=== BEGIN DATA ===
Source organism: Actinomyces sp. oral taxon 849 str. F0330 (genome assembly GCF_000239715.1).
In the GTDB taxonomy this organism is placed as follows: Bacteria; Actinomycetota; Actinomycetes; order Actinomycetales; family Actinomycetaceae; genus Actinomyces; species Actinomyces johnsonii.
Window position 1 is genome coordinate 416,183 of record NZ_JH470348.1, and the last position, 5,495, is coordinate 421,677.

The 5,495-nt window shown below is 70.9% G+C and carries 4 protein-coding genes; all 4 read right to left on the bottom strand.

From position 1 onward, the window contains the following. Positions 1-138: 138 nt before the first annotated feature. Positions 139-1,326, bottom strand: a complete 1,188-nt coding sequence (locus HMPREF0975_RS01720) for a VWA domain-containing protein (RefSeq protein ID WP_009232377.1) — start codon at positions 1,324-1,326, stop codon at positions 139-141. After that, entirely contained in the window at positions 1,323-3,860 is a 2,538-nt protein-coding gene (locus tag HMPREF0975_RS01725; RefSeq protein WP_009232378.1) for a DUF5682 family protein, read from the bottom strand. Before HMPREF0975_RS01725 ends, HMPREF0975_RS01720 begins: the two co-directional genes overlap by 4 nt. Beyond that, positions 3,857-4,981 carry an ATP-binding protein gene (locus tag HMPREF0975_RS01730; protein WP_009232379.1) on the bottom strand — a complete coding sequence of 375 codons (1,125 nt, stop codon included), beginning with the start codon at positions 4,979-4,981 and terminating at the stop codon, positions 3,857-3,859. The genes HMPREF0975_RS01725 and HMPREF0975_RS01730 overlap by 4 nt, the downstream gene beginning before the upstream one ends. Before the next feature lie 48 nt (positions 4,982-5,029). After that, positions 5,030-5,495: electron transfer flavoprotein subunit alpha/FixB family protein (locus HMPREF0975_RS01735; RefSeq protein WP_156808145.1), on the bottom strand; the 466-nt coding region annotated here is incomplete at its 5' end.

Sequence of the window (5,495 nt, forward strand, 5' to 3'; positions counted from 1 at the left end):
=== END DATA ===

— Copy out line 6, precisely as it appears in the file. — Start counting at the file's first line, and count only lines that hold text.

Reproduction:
Sequence of the window (5,495 nt, forward strand, 5' to 3'; positions counted from 1 at the left end):